Marathon duo breaks down the wall

"Special to The ReviewMost Bainbridge High School students look forward to a little hard-earned rest and relaxation over their holiday break.Juniors Evan Galloway and Andy Reese anticipated just the opposite.On Dec. 19, the friends and teammates on the Spartan cross country and track teams completed Olympia’s Christmas Marathon – making them likely the youngest islanders to finish a 26-mile race."

  • Wednesday, January 5, 2000 8:00pm
  • Sports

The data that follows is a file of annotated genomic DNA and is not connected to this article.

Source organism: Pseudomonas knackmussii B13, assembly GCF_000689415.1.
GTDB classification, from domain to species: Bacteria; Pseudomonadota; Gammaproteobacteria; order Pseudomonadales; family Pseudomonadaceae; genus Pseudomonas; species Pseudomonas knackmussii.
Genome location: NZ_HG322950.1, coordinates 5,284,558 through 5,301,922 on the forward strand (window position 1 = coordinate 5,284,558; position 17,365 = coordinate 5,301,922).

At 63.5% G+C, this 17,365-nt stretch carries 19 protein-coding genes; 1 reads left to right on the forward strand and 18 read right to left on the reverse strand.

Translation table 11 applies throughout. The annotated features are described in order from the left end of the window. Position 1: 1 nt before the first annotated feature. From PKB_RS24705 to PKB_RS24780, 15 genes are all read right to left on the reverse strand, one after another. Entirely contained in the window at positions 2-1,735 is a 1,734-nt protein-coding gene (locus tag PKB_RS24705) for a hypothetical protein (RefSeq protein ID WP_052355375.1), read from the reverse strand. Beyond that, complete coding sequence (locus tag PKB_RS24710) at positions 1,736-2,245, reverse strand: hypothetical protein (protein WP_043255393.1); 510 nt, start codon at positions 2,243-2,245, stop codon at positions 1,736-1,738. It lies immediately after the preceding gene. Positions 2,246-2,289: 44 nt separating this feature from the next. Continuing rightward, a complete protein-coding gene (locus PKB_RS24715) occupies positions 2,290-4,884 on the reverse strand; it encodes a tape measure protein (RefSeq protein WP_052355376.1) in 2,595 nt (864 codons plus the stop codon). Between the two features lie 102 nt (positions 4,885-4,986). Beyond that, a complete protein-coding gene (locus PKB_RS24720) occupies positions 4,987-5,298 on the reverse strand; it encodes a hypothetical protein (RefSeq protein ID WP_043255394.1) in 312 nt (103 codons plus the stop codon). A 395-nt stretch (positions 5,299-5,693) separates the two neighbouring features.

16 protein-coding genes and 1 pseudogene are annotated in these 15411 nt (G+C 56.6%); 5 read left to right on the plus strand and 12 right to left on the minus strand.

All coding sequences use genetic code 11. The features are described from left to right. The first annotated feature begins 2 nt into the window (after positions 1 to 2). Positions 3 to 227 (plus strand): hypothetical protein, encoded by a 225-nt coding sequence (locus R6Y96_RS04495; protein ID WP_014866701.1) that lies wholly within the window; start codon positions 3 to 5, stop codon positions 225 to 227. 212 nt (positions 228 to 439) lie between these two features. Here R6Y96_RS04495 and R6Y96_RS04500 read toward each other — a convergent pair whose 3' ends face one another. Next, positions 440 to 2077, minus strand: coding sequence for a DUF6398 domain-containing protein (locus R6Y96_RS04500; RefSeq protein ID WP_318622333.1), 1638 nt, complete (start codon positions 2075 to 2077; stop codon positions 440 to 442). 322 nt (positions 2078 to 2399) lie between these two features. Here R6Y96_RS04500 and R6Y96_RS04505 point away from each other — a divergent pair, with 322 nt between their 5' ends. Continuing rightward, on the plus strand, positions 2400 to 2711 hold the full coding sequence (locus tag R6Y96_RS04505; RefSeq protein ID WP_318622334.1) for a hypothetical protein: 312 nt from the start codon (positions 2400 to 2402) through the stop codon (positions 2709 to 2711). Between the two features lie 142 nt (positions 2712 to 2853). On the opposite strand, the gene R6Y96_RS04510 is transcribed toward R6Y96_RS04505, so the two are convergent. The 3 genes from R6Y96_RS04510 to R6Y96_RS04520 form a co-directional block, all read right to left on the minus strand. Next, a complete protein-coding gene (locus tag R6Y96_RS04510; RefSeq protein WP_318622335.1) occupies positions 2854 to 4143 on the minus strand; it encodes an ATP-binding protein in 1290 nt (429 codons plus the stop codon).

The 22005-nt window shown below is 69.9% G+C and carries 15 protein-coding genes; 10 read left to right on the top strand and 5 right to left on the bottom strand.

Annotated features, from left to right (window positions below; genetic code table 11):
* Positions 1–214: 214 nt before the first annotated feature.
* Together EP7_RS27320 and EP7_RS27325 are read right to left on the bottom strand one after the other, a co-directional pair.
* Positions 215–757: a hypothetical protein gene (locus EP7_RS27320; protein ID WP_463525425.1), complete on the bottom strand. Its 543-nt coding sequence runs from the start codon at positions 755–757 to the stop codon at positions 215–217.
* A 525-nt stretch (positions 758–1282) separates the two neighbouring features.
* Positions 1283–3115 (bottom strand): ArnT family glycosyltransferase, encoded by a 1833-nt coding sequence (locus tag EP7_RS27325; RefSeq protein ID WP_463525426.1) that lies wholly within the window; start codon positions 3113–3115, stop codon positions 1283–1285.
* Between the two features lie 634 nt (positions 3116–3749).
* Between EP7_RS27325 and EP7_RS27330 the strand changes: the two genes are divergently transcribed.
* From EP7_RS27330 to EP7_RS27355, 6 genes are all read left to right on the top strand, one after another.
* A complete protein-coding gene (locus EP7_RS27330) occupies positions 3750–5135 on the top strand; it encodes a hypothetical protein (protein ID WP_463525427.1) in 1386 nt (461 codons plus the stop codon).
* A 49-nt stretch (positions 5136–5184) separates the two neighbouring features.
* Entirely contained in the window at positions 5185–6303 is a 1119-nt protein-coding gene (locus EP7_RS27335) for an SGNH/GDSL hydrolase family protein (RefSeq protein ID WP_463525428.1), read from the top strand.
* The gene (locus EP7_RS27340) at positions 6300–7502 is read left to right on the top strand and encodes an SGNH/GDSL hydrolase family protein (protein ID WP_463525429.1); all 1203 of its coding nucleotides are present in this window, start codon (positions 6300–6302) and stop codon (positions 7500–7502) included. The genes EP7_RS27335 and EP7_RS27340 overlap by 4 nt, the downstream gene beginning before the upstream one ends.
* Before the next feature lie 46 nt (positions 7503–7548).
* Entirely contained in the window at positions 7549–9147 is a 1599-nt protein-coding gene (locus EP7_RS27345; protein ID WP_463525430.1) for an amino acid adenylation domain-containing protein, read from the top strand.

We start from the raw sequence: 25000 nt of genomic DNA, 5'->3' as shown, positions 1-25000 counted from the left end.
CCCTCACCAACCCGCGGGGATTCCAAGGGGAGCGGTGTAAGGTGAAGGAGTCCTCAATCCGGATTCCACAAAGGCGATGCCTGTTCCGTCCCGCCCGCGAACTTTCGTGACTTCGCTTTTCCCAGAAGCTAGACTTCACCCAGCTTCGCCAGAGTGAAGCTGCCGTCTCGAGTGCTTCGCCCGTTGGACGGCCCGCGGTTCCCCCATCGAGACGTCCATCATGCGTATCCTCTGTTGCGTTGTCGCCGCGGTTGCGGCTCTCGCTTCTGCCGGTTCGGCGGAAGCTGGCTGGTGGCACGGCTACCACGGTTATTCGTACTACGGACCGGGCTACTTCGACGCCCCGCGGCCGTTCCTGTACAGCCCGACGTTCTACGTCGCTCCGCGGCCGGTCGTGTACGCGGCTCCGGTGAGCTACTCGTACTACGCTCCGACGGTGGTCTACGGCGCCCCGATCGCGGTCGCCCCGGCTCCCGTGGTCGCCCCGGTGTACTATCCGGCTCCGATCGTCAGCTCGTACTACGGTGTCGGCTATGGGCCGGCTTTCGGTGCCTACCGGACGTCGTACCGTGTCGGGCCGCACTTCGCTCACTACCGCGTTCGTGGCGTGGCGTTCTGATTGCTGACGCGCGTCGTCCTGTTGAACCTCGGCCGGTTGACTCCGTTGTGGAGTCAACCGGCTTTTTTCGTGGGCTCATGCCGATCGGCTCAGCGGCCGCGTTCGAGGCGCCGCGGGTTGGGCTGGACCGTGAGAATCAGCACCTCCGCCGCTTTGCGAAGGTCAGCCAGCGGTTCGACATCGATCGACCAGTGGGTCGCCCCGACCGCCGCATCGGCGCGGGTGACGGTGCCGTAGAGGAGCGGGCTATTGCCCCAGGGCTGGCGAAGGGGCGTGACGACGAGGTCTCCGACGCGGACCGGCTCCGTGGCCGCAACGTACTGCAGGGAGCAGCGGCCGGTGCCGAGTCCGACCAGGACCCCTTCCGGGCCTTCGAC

“Special to The ReviewMost Bainbridge High School students look forward to a little hard-earned rest and relaxation over their holiday break.Juniors Evan Galloway and Andy Reese anticipated just the opposite.On Dec. 19, the friends and teammates on the Spartan cross country and track teams completed Olympia’s Christmas Marathon – making them likely the youngest islanders to finish a 26-mile race.“It was worthwhile and satisfying,” Galloway said.Galloway’s time of three hours, four minutes and 59 seconds placed him seventh overall, while Reese crossed the line four places back in 3:13:50. The duo actually spent most of the competition in second and third places before fading in the grueling event’s final miles.Either outcome would not have been easy to envision just a few years ago, when either Galloway or Reese would have seemed unlikely bets to complete a lap at Battle Point Park, let alone the sport’s toughest distance race.Galloway was a struggling freshman sprinter at Seattle’s Blanchet High School, while Reese was a self-described “lazy kid” who took up running primarily because it seemed to be the quickest way of getting back to the couch at home.Galloway found his niche in distance running, however, and after transferring to Bainbridge as a sophomore, qualified for last fall’s state 3A cross country championships. He finished in the middle of the pack at 17:24 for the five-kilometer course.Reese, meanwhile, joined father Jerry for regular runs on the roads and completed the Seattle Half Marathon two years before in one hour and forty minutes.It was a suggestion from the elder Reese a month before that prompted the pair’s marathon participation. Andy Reese immediately enlisted his friend.With the benefit of 50 training miles a week from the cross country season, which concluded at the end of October, Galloway and Reese condensed a normal marathon preparation schedule – six months – into just three weeks.The two were accustomed to running six to eight miles a day, and simply added longer runs. One weekend they ran for two hours, and the following Sunday they stayed out for two hours and 40 minutes.“After that, we knew that we could finish,” Reese said.The race itself, surprisingly, went by much too soon for the duo’s goal of a three-hour, thirty-minute finish. “We (were) going too fast,” Reese recalled. “We thought the mile markers must be wrong.”Then reality set in. Shortly after passing the halfway mark in just 85 minutes, they participated in a bit of running history.En route to a 2:52:40 finish – the first time ever a woman became the overall winner of a marathon – Laura Nelson of Bend, Ore. caught up with them. They tried to stay with her until Reese said: “Evan, we shouldn’t be doing this.”They backed off. Soon after, a different reality set in.“We were still doing good at 21 miles, then we hit the proverbial wall,” Reese said. “We would have done better with one more long run.”Galloway had additional complications.“Before the race, Andy asked me if I had good socks,” he said. “‘They’re good enough,’ I replied.’”As it turned out, they weren’t. Galloway developed blisters just six miles out and his “good enough” socks were soon stained red with his blood.They turned a few heads, however, based simply on their running skills.“It seemed like everyone else in the race had run 50 marathons,” Galloway said. “One guy caught us a little after 20 miles, and said that he was surprised it took so long to catch us.”They also learned a valuable lesson to carry over into the spring track season.“Now they know what it feels like to really hurt when they run, and how to dig deep,” Richard Christopher, Spartan cross country and track coach, said.The two also achieved another goal, concluding what Reese called “a personal vendetta against the mile.” Neither had run the distance in fewer than five minutes, but Galloway and Reese finally bagged it at 4:52 and 4:55, respectively.It will be a while before they work up past the mile again.“We’re still recovering,” Galloway said. “Sitting was painful for a few days after. The fatigue really stays with you.”“And I’m still waiting for the blisters to heal.””

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